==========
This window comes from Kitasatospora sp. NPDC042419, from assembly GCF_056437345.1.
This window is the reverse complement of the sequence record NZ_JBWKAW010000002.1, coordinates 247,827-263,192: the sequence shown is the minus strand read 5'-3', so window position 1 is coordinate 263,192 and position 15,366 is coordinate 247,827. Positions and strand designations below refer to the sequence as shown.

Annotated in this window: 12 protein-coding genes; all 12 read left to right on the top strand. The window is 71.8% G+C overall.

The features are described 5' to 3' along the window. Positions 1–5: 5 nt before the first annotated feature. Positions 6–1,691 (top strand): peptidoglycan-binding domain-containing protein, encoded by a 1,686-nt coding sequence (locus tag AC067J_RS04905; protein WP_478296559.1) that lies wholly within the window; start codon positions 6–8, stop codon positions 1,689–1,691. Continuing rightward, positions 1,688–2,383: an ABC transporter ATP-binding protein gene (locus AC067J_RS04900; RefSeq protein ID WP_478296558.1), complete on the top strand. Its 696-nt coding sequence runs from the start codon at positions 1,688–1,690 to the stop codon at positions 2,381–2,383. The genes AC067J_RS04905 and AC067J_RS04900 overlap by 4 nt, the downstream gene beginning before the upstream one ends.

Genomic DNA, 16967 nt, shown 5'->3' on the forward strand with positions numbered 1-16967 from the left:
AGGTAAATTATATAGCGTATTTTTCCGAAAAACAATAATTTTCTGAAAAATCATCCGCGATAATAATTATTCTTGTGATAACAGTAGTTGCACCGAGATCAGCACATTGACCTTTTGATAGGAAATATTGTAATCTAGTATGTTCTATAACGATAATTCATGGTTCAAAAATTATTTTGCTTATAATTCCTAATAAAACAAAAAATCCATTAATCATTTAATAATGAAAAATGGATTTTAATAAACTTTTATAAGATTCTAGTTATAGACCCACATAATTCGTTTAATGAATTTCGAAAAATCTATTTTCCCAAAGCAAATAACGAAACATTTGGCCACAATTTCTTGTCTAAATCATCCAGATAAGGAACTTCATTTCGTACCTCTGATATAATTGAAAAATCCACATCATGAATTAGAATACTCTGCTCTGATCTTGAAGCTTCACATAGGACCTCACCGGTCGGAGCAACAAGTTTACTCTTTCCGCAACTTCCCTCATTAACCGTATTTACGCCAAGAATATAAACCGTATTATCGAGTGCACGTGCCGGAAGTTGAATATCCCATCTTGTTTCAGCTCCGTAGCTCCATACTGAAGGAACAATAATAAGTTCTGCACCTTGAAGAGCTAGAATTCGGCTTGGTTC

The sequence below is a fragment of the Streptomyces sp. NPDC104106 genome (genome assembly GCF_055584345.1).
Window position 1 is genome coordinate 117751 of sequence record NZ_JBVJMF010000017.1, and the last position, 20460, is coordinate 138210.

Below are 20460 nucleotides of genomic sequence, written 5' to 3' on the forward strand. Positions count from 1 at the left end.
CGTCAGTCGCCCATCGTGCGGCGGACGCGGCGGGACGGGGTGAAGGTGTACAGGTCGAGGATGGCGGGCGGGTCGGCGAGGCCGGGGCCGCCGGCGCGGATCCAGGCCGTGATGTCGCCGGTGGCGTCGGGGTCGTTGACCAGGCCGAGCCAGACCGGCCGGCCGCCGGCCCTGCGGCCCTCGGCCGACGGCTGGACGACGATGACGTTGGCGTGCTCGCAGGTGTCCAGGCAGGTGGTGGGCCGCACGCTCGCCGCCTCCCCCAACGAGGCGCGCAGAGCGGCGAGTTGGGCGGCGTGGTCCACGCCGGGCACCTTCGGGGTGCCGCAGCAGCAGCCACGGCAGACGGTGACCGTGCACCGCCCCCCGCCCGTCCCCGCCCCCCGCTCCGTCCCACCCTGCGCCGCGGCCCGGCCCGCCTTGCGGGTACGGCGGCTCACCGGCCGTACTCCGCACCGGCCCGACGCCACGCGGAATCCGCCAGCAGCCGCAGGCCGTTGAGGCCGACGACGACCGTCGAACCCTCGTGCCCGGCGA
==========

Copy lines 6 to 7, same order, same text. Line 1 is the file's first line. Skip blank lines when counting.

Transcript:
AGGTAAATTATATAGCGTATTTTTCCGAAAAACAATAATTTTCTGAAAAATCATCCGCGATAATAATTATTCTTGTGATAACAGTAGTTGCACCGAGATCAGCACATTGACCTTTTGATAGGAAATATTGTAATCTAGTATGTTCTATAACGATAATTCATGGTTCAAAAATTATTTTGCTTATAATTCCTAATAAAACAAAAAATCCATTAATCATTTAATAATGAAAAATGGATTTTAATAAACTTTTATAAGATTCTAGTTATAGACCCACATAATTCGTTTAATGAATTTCGAAAAATCTATTTTCCCAAAGCAAATAACGAAACATTTGGCCACAATTTCTTGTCTAAATCATCCAGATAAGGAACTTCATTTCGTACCTCTGATATAATTGAAAAATCCACATCATGAATTAGAATACTCTGCTCTGATCTTGAAGCTTCACATAGGACCTCACCGGTCGGAGCAACAAGTTTACTCTTTCCGCAACTTCCCTCATTAACCGTATTTACGCCAAGAATATAAACCGTATTATCGAGTGCACGTGCCGGAAGTTGAATATCCCATCTTGTTTCAGCTCCGTAGCTCCATACTGAAGGAACAATAATAAGTTCTGCACCTTGAAGAGCTAGAATTCGGCTTGGTTC

The sequence below is a fragment of the Streptomyces sp. NPDC104106 genome (genome assembly GCF_055584345.1).